Satya Dev and Co
Satya Dev is superb as usual in the role of Mahesh. His performance has the punch required to make us identity with his role. His expressions are not artificial. His smile is childlike and the screen presence is pleasing. He has the vulnerability of a meek man. He has the self-respect. He has the rightful anger of a man who’s wronged for no mistake of his by a Pariah.
Roopa Koduvayur who played the role of Jyothi, the sister of Jogi, is good. Her scenes in the second half with Satya Dev form the life blood of the film. Their romance is organic and you’ll understand it without being shown explicitly. Suhas who played one of Mahesh’s buddies is good. He’s improving with every new film he’s in. Senior actor Naresh is always fun to watch and he once again proved why he’s rated so high by Telugu film critics as an actor. His friendship with Satya Dev’s Mahesh is heart-warming.
The things to watch out for are:
1. The brilliantly executed opening sequence
2. The lead up scene to the plot point one
3. The actual scene (where mahesh is humiliated)
4. Uma Maheshwara Ugra Roopasya - Mahesh’s rightful anger and his declaration of vengeance
5. Jyothi is called by her mother as rude
6. Mahesh clicking the photograph of Jyothi without her permission and she rebuffs him
7. Suhas character suggesting Mahesh is regressive (would bring out whistles in theatres)
8. Mahesh learning Kung Fu
9. The actual act of vengeance
The man who played Mahesh’s father is good. He is Raghavan - Malayalam actor - and his performance makes us feel like we’re in the old world where simple pleasures of life are all that really matter. Though unsolicited, his advice to Mahesh is like pearls of wisdom. Though some of these scenes don’t contribute to the actual plot of the film, they help in creating atmosphere.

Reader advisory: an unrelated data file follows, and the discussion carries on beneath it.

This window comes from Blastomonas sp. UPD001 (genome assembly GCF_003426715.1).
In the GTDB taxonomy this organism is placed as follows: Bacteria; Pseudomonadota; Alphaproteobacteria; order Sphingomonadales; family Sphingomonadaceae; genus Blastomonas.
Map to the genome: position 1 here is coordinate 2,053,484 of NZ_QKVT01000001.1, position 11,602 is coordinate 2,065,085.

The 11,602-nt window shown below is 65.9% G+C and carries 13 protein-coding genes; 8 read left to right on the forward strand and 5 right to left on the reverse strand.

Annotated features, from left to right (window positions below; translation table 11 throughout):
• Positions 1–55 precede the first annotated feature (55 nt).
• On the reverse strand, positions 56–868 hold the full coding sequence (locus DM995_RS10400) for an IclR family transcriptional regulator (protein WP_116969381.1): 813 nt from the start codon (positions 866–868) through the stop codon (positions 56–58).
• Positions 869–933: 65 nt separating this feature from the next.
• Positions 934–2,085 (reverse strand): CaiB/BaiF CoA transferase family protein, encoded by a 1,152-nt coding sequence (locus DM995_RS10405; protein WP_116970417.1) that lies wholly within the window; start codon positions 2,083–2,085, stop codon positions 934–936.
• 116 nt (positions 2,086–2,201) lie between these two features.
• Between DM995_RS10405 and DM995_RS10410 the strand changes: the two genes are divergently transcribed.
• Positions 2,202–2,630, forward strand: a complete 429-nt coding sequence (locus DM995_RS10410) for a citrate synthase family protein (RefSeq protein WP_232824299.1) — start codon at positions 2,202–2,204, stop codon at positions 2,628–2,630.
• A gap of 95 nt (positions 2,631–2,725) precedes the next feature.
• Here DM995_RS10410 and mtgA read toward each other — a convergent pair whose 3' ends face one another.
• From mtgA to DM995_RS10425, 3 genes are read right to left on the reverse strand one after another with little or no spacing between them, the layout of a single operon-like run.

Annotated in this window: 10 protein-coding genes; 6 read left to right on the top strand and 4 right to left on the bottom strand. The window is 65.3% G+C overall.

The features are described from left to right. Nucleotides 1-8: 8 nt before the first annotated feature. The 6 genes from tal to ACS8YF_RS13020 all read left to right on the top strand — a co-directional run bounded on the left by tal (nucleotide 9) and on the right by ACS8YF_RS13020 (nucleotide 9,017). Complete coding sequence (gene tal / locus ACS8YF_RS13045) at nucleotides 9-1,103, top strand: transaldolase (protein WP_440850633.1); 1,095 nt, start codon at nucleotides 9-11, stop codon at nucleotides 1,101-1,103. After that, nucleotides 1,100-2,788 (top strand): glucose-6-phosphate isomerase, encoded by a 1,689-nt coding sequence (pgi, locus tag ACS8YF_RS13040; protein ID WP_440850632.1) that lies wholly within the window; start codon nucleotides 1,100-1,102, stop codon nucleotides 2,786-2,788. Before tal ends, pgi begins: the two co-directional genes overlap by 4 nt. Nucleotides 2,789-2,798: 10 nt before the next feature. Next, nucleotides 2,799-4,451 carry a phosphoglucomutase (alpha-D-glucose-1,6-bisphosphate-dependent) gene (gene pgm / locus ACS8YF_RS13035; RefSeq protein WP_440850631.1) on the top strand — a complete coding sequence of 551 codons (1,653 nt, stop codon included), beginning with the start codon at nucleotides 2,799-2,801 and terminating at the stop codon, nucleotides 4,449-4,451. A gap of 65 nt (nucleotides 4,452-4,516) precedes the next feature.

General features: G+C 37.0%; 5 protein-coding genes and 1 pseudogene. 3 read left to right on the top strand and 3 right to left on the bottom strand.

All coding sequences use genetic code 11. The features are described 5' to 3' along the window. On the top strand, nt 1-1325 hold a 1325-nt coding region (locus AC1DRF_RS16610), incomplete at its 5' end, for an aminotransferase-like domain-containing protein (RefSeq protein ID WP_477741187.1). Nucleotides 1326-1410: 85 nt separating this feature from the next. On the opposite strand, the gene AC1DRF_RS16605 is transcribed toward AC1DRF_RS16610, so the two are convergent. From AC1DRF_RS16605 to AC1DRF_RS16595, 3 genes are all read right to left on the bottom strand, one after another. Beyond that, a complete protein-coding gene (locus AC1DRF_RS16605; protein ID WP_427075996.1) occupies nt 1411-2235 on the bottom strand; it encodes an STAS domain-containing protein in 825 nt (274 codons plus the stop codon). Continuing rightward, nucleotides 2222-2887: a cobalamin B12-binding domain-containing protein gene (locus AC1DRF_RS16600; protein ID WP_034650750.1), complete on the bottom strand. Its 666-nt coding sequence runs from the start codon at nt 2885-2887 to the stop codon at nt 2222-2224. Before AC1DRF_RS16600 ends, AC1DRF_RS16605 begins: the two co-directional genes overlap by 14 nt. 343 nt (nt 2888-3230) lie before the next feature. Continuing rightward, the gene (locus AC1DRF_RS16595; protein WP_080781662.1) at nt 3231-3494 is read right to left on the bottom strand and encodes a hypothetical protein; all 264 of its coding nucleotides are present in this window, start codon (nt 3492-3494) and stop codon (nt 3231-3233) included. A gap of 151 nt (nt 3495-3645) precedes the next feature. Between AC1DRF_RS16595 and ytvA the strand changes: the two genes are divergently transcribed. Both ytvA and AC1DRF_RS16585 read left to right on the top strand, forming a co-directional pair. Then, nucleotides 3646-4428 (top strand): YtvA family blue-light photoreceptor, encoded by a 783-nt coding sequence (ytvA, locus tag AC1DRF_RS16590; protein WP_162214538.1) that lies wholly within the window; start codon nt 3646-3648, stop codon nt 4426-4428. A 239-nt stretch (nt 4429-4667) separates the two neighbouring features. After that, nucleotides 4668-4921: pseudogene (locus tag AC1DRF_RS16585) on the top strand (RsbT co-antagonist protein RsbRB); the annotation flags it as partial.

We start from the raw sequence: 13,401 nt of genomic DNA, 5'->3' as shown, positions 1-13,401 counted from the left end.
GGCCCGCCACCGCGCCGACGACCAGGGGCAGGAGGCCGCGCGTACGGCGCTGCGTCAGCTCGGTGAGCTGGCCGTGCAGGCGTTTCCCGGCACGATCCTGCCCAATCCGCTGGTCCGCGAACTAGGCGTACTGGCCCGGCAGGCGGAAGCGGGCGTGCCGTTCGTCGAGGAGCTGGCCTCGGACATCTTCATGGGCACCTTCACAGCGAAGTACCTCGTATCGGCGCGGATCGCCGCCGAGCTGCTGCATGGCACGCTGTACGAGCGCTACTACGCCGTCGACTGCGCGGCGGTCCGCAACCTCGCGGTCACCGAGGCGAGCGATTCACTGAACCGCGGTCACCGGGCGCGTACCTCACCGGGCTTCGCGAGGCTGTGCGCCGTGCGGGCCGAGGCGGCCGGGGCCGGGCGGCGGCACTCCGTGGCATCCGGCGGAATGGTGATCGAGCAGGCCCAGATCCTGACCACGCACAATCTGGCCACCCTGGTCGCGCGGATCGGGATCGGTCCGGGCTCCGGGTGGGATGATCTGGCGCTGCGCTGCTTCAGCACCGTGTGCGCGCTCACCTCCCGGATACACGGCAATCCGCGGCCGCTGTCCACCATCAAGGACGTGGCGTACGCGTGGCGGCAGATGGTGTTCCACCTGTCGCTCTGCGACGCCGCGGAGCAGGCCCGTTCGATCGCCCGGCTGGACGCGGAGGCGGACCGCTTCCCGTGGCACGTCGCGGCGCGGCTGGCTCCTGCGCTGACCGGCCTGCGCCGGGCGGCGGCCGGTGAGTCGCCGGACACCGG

The music by Bijibal is quite charming. The sounds are pleasant without sounding trivial. The cinematography by Appu Prabhakar is top-notch to look at on a small screen with HDR capabilities ;-). The rustic charm (however little is left in Araku) is captured well. The editing is neat. The production values are competent. Vijaya Praveena Paruchuri, Shobu Yarlagadda, and Prasad Devineni did a great job with this film.
Uma Maheshwara Ugra Roopasya is as much a tribute to the original (Maheshinte Pratheekaram) as it is its own entity. Those who like Malayalamystic style of filmmaking love it obviously. Those who are accustomed to watch simple and pleasurable films on television like older folk may find it good. And for the rest, it offers good entertainment (without exerting it too much). A well made comedy drama that will surely compare well to the original.
• Satya Dev
• The basic premise
• Simple yet textured narration
• Pleasant musical score
• Charms of simple life
• Apparently slow narration
• This is a Great film and our people will nitpick anyway
Rating: 3.25 out of 5
Reviewed by: GitacharYa